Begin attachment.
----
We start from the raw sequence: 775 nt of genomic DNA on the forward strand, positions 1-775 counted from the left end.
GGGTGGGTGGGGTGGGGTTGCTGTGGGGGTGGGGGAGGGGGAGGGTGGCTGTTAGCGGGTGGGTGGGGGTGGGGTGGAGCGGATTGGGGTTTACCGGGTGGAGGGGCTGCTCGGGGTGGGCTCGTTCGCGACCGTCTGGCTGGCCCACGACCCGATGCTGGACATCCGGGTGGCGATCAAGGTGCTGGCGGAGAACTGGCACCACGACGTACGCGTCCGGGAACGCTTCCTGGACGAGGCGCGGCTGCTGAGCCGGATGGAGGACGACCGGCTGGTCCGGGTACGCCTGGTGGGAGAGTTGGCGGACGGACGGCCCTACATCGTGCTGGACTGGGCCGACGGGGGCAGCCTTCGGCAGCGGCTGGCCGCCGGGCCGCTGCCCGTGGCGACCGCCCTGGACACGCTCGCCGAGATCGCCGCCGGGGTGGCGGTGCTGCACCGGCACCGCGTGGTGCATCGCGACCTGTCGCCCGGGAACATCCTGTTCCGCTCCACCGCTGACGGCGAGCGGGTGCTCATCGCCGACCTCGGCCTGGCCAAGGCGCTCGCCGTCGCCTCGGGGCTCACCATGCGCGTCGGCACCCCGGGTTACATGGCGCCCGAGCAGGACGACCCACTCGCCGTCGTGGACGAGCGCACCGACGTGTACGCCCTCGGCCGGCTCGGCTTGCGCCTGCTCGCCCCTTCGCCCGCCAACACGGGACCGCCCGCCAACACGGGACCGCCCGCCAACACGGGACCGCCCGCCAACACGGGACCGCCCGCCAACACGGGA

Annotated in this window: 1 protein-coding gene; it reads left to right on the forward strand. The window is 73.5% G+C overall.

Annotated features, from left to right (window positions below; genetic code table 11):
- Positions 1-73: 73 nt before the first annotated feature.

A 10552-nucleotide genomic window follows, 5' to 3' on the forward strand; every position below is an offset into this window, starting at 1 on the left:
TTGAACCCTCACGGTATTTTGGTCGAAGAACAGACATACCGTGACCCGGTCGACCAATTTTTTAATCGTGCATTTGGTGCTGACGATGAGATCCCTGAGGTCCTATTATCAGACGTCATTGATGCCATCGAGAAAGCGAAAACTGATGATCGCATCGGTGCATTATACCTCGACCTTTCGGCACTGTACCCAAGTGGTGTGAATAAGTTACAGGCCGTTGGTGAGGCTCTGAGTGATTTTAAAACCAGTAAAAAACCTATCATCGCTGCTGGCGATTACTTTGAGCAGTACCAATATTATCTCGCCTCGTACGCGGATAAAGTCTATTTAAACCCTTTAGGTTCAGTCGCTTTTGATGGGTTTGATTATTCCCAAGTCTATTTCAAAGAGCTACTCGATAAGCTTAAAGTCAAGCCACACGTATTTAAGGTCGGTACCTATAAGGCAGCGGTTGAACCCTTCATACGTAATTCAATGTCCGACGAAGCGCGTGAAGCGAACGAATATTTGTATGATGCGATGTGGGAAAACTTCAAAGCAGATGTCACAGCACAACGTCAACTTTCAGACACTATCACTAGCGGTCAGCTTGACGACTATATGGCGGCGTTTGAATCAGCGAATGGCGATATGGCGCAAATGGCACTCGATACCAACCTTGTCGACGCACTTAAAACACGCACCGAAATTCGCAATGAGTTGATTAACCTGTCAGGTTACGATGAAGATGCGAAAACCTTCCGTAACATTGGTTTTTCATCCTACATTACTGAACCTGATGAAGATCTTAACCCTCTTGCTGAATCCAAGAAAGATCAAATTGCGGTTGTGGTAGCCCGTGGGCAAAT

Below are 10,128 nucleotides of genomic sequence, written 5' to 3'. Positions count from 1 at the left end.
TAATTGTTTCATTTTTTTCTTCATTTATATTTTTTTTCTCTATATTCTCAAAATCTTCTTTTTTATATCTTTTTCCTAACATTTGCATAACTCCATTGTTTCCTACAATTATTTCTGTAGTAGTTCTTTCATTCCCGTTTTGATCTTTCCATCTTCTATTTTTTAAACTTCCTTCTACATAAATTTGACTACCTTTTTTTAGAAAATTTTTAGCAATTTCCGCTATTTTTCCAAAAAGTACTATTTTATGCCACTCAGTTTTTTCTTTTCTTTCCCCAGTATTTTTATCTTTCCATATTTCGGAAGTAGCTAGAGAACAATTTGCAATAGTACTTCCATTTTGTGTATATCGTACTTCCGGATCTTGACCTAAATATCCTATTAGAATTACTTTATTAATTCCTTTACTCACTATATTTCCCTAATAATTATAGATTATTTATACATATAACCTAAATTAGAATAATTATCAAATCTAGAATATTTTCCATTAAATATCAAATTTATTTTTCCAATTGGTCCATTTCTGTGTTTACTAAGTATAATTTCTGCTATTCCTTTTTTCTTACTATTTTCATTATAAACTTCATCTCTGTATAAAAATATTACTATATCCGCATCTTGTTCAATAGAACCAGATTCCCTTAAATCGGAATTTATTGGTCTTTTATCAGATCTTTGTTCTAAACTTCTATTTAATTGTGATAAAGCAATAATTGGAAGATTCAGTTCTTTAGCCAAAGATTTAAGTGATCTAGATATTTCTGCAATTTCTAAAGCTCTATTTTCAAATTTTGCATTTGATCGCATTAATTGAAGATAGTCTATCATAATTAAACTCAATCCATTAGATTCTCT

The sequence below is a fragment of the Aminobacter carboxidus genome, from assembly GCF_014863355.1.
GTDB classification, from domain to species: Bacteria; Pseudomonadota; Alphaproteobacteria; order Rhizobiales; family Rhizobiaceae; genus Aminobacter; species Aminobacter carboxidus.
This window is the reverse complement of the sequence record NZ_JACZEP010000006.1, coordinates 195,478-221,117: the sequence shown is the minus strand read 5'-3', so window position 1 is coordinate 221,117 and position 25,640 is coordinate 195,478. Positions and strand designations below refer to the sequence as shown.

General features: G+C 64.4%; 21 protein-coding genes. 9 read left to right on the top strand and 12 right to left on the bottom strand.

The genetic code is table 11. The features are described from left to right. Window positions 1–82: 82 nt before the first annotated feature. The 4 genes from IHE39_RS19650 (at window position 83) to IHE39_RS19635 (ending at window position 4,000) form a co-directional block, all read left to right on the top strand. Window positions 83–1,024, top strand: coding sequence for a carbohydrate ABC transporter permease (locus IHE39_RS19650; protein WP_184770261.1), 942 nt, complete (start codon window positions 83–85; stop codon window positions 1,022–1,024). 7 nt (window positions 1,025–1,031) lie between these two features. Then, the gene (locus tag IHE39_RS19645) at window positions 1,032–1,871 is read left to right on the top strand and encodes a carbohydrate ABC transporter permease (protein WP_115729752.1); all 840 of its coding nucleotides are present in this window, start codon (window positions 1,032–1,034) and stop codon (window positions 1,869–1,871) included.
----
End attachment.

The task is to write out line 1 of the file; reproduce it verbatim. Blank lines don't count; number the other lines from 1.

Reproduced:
We start from the raw sequence: 775 nt of genomic DNA on the forward strand, positions 1-775 counted from the left end.